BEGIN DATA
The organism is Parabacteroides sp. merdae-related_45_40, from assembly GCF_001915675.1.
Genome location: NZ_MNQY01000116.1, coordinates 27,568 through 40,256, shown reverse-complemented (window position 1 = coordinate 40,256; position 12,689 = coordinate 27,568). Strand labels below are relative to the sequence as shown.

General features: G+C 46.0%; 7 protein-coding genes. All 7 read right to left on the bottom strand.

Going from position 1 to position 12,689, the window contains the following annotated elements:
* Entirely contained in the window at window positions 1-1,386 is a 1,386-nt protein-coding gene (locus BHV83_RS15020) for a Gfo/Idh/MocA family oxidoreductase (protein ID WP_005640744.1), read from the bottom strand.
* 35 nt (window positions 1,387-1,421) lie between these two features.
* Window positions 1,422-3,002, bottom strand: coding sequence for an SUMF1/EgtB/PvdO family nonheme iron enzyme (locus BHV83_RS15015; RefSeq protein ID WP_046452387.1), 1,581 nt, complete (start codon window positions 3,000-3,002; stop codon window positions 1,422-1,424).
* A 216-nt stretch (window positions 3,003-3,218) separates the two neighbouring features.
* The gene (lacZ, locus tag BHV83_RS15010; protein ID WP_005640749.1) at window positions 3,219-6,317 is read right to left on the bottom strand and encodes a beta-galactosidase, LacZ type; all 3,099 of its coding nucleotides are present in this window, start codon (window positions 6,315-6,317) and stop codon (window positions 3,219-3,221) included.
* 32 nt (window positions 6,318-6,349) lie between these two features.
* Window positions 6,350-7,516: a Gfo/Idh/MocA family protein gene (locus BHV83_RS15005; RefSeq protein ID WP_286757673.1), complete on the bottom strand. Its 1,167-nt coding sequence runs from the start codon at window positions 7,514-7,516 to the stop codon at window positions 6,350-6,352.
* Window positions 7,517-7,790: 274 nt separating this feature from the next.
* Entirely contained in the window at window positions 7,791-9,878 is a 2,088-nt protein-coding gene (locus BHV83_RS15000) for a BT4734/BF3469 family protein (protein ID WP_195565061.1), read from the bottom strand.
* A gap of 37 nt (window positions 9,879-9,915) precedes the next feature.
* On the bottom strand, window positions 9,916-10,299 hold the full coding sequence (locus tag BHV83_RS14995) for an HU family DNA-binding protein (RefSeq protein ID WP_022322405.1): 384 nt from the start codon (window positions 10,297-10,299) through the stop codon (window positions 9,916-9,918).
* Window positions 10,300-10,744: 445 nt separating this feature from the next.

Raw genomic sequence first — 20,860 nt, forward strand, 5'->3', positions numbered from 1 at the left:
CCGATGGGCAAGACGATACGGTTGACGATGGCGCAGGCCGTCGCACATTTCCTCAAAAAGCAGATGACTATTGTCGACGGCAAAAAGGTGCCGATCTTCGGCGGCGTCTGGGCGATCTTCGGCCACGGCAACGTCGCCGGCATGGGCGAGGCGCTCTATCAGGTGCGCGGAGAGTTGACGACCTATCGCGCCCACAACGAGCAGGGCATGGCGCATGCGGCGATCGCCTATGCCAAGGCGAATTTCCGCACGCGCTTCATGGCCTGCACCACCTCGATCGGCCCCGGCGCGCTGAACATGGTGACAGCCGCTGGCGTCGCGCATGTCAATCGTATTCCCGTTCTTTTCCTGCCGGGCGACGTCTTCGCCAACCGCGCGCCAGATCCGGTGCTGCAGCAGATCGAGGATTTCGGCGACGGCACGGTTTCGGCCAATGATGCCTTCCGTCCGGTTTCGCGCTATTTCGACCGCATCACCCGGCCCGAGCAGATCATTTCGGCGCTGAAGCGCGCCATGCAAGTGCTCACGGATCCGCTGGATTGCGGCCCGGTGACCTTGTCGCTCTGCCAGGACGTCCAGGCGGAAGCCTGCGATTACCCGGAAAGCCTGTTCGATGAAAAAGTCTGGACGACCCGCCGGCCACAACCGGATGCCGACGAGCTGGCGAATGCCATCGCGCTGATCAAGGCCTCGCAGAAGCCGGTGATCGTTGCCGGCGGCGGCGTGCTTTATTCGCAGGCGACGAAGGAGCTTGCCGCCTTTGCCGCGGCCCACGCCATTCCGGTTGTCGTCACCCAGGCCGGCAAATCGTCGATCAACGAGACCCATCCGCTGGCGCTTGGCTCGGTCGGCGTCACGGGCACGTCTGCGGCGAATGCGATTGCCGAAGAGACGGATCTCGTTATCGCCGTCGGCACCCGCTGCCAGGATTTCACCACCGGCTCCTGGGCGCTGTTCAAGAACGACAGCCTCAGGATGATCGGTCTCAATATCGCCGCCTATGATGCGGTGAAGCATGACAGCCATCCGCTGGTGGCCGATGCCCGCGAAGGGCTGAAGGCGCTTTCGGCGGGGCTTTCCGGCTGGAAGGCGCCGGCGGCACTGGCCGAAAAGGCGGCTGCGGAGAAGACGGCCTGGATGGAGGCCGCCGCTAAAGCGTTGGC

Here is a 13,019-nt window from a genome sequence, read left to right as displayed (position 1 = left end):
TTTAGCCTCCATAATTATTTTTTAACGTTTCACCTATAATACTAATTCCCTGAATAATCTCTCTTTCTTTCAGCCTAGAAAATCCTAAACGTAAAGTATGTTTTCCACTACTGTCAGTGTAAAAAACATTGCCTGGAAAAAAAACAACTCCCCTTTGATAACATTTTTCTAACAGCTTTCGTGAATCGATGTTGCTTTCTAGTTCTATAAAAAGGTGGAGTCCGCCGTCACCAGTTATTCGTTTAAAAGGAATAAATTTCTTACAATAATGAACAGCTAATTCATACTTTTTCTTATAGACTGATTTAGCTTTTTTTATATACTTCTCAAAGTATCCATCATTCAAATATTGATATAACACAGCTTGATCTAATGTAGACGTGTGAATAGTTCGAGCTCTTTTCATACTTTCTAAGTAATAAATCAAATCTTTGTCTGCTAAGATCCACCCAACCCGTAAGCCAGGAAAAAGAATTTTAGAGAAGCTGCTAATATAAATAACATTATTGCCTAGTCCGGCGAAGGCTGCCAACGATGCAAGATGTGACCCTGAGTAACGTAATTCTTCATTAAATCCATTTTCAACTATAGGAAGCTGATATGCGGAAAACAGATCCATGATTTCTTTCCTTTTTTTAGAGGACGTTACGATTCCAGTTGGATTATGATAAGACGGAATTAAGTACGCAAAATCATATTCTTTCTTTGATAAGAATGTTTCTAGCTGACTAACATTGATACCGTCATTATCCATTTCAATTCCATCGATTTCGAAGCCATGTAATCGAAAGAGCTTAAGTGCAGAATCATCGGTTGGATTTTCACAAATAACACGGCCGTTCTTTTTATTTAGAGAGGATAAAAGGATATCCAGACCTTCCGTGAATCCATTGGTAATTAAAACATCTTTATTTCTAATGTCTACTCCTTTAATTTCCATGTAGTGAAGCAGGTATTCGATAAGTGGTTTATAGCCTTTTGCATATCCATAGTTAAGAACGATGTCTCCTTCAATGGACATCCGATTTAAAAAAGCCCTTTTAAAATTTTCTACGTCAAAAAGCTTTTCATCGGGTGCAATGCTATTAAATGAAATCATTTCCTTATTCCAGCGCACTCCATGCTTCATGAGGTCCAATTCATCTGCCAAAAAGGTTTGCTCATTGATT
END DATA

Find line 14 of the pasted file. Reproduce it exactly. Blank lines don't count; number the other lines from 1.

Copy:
* A gap of 37 nt (window positions 9,879-9,915) precedes the next feature.